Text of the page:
Chicago’s hidden country music is worth the search
CHICAGO – Open the scruffy front door of a drab-looking corner tavern in Chicago on Friday evenings and suddenly you’re in Texas, greeted by the rowdy twang of a genuine honky tonk band. Cowboy-booted couples of all ages two-step around the dimly lit scuffed wooden dance floor to the likes of Willie Nelson, Hank Williams, or one of the band’s own drinking songs. “If I’m Not Drunk, I’m Not Drinking Today” is a crowd favorite.
In a city better known for the rarified sounds of a world-class symphony and legendary jazz and blues, there’s a lively but almost hidden country music scene in Chicago.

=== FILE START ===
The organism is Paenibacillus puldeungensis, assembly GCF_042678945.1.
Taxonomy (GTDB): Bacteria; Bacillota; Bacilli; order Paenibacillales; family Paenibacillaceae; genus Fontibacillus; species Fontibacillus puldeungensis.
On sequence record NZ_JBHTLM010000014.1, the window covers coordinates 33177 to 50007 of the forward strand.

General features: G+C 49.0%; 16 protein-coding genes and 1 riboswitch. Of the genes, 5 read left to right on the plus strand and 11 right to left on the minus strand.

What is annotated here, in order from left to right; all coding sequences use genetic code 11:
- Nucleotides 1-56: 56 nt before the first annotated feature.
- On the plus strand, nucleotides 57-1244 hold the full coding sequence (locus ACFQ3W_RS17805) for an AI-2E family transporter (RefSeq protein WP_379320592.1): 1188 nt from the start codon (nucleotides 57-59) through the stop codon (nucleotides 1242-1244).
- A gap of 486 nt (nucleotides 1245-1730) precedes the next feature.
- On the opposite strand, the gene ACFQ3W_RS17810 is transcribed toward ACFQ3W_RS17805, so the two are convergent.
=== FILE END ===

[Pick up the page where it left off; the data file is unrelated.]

This isn’t the Nashville top 40 or overproduced pablum that you hear on commercial radio, or pay top-dollar to see in cavernous arenas. It’s more old-timey country music, from honky-tonk to Rockabilly and Western Swing, and it’s being resurrected by talented local bands like the five-man Hoyle Brothers, in otherwise nondescript venues like the Empty Bottle on Chicago’s Western Avenue.
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